The Negro Still Is Not Free
By: Myia Neal
Summary and Significance
In his prominent, inspiring speech, Dr. Martin Luther King Jr describes the injustice Negros must face. This speech was given during the "March on Washington" march to help those in poverty, who were surrounded by material prosperity as well as facing segregation and discrimination. To prove the unalienable rights of life, King refers back to the construction of the Declaration of Independence, which was a promissory note to every American, including Negros, to not be languished to the bottom of society and escape shameful conditions that exile them to their own land. The Negro has faced enough cruelty. He wants his people to not be judged by the color of their skin, but by character. One cannot be truly free until equal and happy.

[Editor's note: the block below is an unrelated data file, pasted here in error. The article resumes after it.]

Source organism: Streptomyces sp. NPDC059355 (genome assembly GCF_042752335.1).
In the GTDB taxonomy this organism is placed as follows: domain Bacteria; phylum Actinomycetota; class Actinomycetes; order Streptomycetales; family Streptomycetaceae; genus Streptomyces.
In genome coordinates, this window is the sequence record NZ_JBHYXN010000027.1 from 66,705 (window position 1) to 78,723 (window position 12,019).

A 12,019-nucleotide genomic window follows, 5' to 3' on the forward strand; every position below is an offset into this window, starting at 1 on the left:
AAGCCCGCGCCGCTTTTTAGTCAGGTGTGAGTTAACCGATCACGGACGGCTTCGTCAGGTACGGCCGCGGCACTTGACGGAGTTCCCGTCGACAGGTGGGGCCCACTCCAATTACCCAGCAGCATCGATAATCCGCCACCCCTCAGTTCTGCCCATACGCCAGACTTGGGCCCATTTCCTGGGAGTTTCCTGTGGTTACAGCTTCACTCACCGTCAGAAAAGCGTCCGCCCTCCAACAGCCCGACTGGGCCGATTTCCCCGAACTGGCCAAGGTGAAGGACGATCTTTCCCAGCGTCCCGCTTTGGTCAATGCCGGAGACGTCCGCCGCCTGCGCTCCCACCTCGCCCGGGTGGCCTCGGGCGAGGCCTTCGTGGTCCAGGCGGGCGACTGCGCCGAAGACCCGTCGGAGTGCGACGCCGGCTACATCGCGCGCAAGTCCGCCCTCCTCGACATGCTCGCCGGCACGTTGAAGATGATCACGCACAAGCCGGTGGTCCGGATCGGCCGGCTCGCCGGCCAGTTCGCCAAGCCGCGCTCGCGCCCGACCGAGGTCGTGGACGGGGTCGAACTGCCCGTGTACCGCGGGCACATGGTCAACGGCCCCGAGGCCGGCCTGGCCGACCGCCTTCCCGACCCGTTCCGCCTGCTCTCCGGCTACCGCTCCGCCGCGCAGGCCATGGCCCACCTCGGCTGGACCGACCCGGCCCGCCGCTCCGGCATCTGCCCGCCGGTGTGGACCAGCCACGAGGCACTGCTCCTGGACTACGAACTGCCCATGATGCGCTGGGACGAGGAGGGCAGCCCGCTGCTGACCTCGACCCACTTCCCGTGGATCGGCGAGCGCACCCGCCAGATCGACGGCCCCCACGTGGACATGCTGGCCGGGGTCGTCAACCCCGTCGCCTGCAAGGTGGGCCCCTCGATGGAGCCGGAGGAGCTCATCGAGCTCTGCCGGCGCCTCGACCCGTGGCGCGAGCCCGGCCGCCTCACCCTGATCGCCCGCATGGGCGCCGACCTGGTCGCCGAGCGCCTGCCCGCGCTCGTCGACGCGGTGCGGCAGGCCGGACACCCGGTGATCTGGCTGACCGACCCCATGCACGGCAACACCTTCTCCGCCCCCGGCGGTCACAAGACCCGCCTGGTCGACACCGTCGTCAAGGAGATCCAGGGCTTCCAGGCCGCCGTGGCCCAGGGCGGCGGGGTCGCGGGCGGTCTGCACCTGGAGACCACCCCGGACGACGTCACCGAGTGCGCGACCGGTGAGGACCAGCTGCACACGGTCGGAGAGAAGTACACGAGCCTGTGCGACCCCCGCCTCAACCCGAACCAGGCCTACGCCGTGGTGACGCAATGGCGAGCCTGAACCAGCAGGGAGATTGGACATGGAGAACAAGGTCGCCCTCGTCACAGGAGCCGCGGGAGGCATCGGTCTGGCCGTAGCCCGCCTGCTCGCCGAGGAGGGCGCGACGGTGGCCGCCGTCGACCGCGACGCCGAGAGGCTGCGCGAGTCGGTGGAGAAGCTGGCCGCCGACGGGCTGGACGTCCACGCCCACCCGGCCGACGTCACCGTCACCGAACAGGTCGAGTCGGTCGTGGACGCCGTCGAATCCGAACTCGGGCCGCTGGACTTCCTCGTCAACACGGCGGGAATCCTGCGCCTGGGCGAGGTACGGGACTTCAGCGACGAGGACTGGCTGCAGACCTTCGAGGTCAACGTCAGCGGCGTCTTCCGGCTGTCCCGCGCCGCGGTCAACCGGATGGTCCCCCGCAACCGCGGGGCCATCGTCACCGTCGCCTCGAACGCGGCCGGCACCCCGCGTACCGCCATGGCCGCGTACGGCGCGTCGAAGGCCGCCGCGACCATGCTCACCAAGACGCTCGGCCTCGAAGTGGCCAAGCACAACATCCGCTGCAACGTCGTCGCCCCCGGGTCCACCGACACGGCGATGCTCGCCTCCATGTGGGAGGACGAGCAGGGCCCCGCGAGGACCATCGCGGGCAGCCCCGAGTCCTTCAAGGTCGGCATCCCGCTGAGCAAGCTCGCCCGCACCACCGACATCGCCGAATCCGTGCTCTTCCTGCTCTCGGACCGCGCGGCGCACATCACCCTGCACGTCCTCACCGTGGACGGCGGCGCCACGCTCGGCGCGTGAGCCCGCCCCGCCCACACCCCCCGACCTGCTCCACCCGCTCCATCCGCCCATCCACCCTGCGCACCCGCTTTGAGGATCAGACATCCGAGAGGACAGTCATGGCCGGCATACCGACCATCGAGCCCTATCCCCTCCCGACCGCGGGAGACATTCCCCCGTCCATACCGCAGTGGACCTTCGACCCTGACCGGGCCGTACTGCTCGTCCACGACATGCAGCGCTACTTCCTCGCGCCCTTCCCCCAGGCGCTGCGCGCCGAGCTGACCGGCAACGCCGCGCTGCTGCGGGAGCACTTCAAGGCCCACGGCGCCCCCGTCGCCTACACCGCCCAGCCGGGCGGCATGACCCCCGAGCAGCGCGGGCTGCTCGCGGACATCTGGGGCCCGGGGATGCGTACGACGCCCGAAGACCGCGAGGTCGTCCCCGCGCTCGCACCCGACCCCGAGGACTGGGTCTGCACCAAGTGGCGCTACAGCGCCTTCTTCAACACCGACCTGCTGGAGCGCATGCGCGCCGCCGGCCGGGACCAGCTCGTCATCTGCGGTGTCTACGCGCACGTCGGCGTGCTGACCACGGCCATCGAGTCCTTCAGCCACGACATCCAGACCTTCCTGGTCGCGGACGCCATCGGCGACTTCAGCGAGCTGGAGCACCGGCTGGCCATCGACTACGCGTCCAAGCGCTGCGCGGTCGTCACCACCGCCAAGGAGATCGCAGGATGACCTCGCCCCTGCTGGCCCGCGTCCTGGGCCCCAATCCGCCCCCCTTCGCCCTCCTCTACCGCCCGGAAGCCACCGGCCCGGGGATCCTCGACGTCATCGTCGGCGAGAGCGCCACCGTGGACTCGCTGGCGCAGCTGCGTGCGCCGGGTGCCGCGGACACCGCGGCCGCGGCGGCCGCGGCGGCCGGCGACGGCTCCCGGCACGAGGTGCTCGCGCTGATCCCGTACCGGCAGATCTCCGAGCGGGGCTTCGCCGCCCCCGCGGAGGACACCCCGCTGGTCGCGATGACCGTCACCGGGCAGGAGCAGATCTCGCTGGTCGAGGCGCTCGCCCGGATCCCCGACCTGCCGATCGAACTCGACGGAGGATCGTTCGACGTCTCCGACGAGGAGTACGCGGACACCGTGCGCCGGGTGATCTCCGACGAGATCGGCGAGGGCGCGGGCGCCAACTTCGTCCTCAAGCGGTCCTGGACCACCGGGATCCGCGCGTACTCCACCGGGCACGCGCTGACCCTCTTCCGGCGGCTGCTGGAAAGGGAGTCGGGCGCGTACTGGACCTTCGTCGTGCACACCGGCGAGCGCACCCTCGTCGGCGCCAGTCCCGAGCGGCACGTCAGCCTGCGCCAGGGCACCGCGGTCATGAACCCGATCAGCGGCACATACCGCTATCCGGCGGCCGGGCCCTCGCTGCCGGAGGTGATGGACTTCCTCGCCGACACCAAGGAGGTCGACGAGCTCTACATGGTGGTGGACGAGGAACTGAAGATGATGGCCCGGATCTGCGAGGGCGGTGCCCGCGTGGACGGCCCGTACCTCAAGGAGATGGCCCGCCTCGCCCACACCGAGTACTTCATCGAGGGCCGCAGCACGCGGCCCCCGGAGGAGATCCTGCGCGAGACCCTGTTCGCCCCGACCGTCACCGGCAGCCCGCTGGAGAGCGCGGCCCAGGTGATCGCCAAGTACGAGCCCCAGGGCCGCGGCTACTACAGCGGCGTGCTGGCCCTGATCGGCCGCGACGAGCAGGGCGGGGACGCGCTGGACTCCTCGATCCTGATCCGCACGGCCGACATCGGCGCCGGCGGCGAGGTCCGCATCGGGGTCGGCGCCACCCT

"When the architects of our Republic wrote the magnificent words of the Constitution and the Declaration of Independence, they were signing a promissory not to which every American was to fall their heir... Yes, black men as well as white men..."
In the first part of King's speech, he explains how the Constitution was meant for all men, and for these men to treat each other equally. The blacks have waited over one hundred years for this opportunity of freedom, and King was their leader. In his speech, he says "In a sense, we've come to our nation's capital to cash a check." In this picture, King is shown doing the impossible at the time: shaking a white man's hand, cashing the overdue check of equality,